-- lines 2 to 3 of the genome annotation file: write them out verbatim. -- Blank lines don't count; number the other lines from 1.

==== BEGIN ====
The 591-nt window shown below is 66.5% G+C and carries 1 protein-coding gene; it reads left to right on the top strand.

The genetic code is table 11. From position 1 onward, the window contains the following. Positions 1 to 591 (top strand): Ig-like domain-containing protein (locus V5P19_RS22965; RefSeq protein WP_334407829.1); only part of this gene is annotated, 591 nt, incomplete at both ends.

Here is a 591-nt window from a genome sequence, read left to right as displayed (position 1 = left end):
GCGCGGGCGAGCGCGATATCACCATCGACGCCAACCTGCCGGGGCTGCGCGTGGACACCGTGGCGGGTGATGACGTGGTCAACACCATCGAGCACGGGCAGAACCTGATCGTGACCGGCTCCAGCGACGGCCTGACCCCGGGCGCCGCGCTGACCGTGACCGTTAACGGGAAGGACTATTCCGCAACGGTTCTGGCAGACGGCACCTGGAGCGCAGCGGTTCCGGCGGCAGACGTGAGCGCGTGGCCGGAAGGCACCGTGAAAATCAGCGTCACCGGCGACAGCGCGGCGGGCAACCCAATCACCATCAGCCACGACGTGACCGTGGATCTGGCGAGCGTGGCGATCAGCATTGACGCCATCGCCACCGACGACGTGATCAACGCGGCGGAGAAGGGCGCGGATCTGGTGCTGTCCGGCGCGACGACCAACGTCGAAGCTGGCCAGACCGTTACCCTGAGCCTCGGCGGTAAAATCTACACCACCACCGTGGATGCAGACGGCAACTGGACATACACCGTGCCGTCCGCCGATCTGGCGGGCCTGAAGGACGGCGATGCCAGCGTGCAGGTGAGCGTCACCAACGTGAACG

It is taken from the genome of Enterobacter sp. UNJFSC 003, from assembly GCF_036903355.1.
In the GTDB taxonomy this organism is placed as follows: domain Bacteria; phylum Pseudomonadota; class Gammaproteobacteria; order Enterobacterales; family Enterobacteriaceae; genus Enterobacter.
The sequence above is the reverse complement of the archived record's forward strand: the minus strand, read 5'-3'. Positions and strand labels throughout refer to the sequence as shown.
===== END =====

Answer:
The genetic code is table 11. From position 1 onward, the window contains the following. Positions 1 to 591 (top strand): Ig-like domain-containing protein (locus V5P19_RS22965; RefSeq protein WP_334407829.1); only part of this gene is annotated, 591 nt, incomplete at both ends.

Here is a 591-nt window from a genome sequence, read left to right as displayed (position 1 = left end):